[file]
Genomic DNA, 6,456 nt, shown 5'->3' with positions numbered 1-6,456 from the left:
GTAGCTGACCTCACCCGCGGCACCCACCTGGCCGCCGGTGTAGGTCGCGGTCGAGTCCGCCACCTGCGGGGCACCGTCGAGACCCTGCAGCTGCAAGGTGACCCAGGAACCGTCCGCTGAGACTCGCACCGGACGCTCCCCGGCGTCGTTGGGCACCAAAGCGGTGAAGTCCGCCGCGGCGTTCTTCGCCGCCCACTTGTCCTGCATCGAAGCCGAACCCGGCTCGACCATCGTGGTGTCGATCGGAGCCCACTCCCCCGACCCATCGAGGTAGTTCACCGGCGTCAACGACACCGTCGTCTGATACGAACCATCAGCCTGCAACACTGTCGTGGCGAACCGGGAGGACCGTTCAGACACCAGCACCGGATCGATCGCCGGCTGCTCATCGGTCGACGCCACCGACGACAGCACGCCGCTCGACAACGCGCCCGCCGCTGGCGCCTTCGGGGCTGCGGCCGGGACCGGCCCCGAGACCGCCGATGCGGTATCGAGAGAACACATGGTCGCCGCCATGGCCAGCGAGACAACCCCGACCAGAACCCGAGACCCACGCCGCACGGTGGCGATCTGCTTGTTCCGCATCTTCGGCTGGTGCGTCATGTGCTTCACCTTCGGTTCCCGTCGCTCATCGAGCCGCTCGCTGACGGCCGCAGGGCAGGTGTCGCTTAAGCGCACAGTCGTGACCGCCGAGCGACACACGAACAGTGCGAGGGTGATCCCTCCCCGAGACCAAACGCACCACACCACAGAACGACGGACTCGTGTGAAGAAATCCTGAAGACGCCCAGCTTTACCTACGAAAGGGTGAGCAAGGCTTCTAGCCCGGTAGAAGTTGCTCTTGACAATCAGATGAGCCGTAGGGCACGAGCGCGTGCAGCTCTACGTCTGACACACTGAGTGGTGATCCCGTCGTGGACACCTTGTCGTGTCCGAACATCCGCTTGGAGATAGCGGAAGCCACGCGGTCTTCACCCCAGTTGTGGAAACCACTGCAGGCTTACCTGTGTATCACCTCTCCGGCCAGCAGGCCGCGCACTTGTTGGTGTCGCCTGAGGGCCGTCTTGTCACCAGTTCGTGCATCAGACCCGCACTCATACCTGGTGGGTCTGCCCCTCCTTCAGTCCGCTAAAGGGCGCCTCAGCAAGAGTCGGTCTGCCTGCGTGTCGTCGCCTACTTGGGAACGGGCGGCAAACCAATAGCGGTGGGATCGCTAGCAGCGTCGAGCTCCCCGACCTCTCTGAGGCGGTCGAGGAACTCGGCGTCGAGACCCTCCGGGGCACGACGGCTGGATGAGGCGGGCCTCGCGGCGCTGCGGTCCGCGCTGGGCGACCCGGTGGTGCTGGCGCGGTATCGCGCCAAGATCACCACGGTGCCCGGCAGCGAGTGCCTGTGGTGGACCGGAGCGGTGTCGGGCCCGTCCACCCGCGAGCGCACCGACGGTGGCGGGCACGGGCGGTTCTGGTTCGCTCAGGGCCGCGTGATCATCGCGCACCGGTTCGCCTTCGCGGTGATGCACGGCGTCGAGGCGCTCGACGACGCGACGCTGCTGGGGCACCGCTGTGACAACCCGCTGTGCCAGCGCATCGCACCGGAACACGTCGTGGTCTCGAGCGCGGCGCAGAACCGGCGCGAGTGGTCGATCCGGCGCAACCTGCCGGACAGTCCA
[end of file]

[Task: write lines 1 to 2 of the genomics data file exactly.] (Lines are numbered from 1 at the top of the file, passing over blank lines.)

Genomic DNA, 6,456 nt, shown 5'->3' with positions numbered 1-6,456 from the left:
GTAGCTGACCTCACCCGCGGCACCCACCTGGCCGCCGGTGTAGGTCGCGGTCGAGTCCGCCACCTGCGGGGCACCGTCGAGACCCTGCAGCTGCAAGGTGACCCAGGAACCGTCCGCTGAGACTCGCACCGGACGCTCCCCGGCGTCGTTGGGCACCAAAGCGGTGAAGTCCGCCGCGGCGTTCTTCGCCGCCCACTTGTCCTGCATCGAAGCCGAACCCGGCTCGACCATCGTGGTGTCGATCGGAGCCCACTCCCCCGACCCATCGAGGTAGTTCACCGGCGTCAACGACACCGTCGTCTGATACGAACCATCAGCCTGCAACACTGTCGTGGCGAACCGGGAGGACCGTTCAGACACCAGCACCGGATCGATCGCCGGCTGCTCATCGGTCGACGCCACCGACGACAGCACGCCGCTCGACAACGCGCCCGCCGCTGGCGCCTTCGGGGCTGCGGCCGGGACCGGCCCCGAGACCGCCGATGCGGTATCGAGAGAACACATGGTCGCCGCCATGGCCAGCGAGACAACCCCGACCAGAACCCGAGACCCACGCCGCACGGTGGCGATCTGCTTGTTCCGCATCTTCGGCTGGTGCGTCATGTGCTTCACCTTCGGTTCCCGTCGCTCATCGAGCCGCTCGCTGACGGCCGCAGGGCAGGTGTCGCTTAAGCGCACAGTCGTGACCGCCGAGCGACACACGAACAGTGCGAGGGTGATCCCTCCCCGAGACCAAACGCACCACACCACAGAACGACGGACTCGTGTGAAGAAATCCTGAAGACGCCCAGCTTTACCTACGAAAGGGTGAGCAAGGCTTCTAGCCCGGTAGAAGTTGCTCTTGACAATCAGATGAGCCGTAGGGCACGAGCGCGTGCAGCTCTACGTCTGACACACTGAGTGGTGATCCCGTCGTGGACACCTTGTCGTGTCCGAACATCCGCTTGGAGATAGCGGAAGCCACGCGGTCTTCACCCCAGTTGTGGAAACCACTGCAGGCTTACCTGTGTATCACCTCTCCGGCCAGCAGGCCGCGCACTTGTTGGTGTCGCCTGAGGGCCGTCTTGTCACCAGTTCGTGCATCAGACCCGCACTCATACCTGGTGGGTCTGCCCCTCCTTCAGTCCGCTAAAGGGCGCCTCAGCAAGAGTCGGTCTGCCTGCGTGTCGTCGCCTACTTGGGAACGGGCGGCAAACCAATAGCGGTGGGATCGCTAGCAGCGTCGAGCTCCCCGACCTCTCTGAGGCGGTCGAGGAACTCGGCGTCGAGACCCTCCGGGGCACGACGGCTGGATGAGGCGGGCCTCGCGGCGCTGCGGTCCGCGCTGGGCGACCCGGTGGTGCTGGCGCGGTATCGCGCCAAGATCACCACGGTGCCCGGCAGCGAGTGCCTGTGGTGGACCGGAGCGGTGTCGGGCCCGTCCACCCGCGAGCGCACCGACGGTGGCGGGCACGGGCGGTTCTGGTTCGCTCAGGGCCGCGTGATCATCGCGCACCGGTTCGCCTTCGCGGTGATGCACGGCGTCGAGGCGCTCGACGACGCGACGCTGCTGGGGCACCGCTGTGACAACCCGCTGTGCCAGCGCATCGCACCGGAACACGTCGTGGTCTCGAGCGCGGCGCAGAACCGGCGCGAGTGGTCGATCCGGCGCAACCTGCCGGACAGTCCA